Quasimodo, Low, Dominica in Albis, Divine Mercy, Octave Day of Easter … all names which are, or have been used, for the Sunday after Easter Day.
In the old prayer books a curious instruction comes at the beginning of Lauds (Morning Prayer) on the Sunday after Easter Day ‘The hymns come again into use today.’ What is that about?
Well, at the beginning of the Great Three Days, on Maundy Thursday, the hymns stopped being used at Lauds and Vespers. Singing hymns wasn’t felt to be appropriate in these solemn days. Then along comes Easter, and yet still no hymns. Why? I like to explain it in this way – but I fully admit I am suggesting a fanciful and personal point of view!
Faced with the glory and mystery of the resurrection the church hymns fall silent. In Tolkein’s Lord of the Rings when Gandalf, who was believed to have died, returns his friends ‘Between wonder, joy and fear … found no words to say.’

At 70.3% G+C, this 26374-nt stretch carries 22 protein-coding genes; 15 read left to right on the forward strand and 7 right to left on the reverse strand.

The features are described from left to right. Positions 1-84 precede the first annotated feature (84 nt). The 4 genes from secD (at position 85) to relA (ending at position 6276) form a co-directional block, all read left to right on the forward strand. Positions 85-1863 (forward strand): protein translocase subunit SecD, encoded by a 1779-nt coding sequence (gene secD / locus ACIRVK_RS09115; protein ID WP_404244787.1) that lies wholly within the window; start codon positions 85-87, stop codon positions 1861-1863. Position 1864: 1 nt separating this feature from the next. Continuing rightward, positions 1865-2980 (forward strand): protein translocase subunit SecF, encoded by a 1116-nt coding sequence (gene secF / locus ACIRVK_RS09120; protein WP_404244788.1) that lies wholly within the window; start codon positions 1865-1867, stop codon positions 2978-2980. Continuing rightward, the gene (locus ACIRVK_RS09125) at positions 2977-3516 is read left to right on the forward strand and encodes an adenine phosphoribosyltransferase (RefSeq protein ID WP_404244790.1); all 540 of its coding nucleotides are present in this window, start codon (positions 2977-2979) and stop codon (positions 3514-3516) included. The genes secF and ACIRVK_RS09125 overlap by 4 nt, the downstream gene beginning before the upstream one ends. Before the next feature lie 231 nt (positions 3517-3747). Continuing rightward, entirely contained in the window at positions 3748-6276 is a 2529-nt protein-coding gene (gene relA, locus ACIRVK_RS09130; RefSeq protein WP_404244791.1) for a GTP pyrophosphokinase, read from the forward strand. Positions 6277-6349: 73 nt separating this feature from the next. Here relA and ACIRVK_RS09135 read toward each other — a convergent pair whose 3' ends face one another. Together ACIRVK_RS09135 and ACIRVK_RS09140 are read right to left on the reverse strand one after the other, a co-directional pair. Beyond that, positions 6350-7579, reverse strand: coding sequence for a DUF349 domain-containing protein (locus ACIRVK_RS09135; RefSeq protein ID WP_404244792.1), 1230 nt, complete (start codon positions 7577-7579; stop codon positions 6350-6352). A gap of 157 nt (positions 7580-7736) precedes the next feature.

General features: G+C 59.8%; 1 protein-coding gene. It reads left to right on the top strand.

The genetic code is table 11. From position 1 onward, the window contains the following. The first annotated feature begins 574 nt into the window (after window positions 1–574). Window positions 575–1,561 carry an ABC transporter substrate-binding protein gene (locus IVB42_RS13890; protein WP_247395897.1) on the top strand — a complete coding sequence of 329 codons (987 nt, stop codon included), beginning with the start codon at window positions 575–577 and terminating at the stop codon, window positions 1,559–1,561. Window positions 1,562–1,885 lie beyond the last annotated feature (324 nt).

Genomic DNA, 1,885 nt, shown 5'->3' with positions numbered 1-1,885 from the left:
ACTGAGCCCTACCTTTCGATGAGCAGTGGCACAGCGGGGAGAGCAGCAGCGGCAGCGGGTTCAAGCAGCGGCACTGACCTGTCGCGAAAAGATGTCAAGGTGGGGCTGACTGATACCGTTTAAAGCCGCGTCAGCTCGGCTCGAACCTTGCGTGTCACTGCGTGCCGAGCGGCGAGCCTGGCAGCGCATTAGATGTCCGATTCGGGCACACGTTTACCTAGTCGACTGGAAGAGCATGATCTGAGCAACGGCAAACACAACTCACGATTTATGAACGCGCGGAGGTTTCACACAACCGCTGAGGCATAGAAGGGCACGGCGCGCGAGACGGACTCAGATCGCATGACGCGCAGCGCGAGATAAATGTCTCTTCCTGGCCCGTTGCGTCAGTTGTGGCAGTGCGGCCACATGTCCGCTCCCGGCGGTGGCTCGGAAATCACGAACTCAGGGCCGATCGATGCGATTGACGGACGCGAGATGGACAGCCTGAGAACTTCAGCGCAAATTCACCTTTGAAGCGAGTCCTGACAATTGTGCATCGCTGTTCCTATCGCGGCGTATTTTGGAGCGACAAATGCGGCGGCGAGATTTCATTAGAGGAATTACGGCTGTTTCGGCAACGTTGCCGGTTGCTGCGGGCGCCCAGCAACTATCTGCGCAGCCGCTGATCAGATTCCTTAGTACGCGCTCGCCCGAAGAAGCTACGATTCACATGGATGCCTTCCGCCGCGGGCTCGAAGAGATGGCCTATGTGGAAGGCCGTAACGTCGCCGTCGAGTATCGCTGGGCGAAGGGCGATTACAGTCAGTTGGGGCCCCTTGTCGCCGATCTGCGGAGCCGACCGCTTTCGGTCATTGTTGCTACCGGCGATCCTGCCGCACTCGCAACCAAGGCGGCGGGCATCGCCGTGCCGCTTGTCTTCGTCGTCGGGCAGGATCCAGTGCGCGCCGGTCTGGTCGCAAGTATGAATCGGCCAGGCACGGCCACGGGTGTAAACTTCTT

Church worship can be so wordy, and even muddled. In among the words ‘wonder, joy and fear’ can be lost. Understandably, Pope Francis has encouraged the use of more periods of silence at Mass. There will be times when human words fail. No more must this be so than when we stand in the wonder of the glorious days of Easter. Then, as the theologian Gerald O’Collins remarks, ‘We can do no more than pay silent homage to the awesome nature of this resurrection from the dead, the beginning of God’s new creation.’
Then comes a time of words of joy and praise. The ‘wonder, joy and fear,’ ‘the silent homage’ turns to praise as the hymns return on Low Sunday. ‘Hymns come again into use.’ On this Sunday the tradition of the Church encourages church members to move on from silent wonder to sing out in praise of the glorious resurrection. Alleluia!